Multi Store Model of Memory - Atkinson and Shiffrin, 1968
http://apps.fischlerschool.nova.edu/toolbox/instructionalproducts/edd8124/fall11/1968-Atkinson_and_Shiffrin.pdf

Solomon Shereshevsky
http://en.wikipedia.org/wiki/Solomon_Shereshevsky


Shereshevskii participated in many behavioral studies, most of them carried out by the neuropsychologist Alexander Luria over a thirty-year time span. He met Luria after an anecdotal event in which he was told off for not taking any notes while attending a work meeting in the mid-1920s. To the astonishment of everyone there (and to his own astonishment in realising that others could apparently not do so), he could recall the speech word by word. Along the years Shereshevsky was asked to memorize complex mathematical formulas, huge matrices and even poems in foreign languages and did so in a matter of minutes. Despite his astounding memory performance, Shereshevsky scored no better than average in intelligence tests.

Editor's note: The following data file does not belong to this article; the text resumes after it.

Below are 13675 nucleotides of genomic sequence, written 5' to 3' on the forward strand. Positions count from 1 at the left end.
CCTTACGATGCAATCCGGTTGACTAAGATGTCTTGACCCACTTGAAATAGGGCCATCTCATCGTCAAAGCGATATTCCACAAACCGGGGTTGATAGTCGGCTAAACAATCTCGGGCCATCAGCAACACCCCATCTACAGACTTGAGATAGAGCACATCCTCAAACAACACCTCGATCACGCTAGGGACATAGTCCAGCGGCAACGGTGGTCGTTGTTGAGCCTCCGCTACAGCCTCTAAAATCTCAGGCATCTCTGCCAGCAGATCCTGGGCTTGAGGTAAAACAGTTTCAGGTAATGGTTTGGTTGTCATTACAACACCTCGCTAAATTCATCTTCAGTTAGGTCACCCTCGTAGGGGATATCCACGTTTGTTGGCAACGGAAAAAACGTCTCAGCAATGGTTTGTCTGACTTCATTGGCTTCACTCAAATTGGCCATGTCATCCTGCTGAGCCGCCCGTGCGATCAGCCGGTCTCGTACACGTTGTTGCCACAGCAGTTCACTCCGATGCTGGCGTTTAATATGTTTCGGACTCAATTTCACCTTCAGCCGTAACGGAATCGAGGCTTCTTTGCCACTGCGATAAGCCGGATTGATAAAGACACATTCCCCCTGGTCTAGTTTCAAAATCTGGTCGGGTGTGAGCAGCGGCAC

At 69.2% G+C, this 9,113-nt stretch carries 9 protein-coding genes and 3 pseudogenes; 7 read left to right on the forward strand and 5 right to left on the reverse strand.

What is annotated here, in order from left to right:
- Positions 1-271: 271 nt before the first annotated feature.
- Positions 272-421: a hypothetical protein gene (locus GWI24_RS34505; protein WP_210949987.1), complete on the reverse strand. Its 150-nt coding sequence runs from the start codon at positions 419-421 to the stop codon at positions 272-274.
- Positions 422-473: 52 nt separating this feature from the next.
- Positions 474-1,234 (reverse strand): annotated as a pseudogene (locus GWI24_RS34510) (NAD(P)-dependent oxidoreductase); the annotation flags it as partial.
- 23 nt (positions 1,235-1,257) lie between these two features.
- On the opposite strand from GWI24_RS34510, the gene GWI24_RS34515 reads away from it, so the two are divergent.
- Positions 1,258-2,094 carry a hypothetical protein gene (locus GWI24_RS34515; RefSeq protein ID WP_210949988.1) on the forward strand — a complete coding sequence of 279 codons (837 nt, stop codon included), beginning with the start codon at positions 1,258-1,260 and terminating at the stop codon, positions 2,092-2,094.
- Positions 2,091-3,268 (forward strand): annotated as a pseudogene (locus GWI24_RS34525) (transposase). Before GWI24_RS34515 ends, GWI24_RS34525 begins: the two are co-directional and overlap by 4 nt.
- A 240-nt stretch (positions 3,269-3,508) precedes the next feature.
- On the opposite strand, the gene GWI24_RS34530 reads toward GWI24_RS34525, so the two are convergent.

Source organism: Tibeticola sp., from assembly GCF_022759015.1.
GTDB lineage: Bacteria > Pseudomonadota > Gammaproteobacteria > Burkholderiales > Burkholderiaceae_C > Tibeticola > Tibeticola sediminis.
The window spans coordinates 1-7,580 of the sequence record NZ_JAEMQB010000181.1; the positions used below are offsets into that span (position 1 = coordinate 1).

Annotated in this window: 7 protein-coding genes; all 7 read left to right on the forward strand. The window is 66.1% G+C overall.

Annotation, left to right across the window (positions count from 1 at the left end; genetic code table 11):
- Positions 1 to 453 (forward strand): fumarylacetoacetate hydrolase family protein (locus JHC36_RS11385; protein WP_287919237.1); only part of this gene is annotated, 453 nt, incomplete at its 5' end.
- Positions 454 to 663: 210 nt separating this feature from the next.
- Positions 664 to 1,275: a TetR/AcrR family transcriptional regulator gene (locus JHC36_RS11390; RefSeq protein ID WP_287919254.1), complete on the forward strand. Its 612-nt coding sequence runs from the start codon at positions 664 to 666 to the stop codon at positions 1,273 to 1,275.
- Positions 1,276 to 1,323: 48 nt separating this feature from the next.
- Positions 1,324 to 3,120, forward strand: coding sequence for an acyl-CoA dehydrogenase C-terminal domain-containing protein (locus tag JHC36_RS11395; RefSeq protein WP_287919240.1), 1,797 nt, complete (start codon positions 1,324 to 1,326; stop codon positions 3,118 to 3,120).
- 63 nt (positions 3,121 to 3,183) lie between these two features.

On the basis of his studies, Luria diagnosed in Shereshevsky an extremely strong version of synaesthesia, fivefold synaesthesia, in which the stimulation of one of his senses produced a reaction in every other. For example, if Shereshevsky heard a musical tone played he would immediately see a colour, touch would trigger a taste sensation, and so on for each of the senses. The images that his synaesthesia produced usually aided him in memorizing.


Funes, The Memorious by Jorge Luis Borges
http://www.srs-pr.com/literature/borges-funes.pdf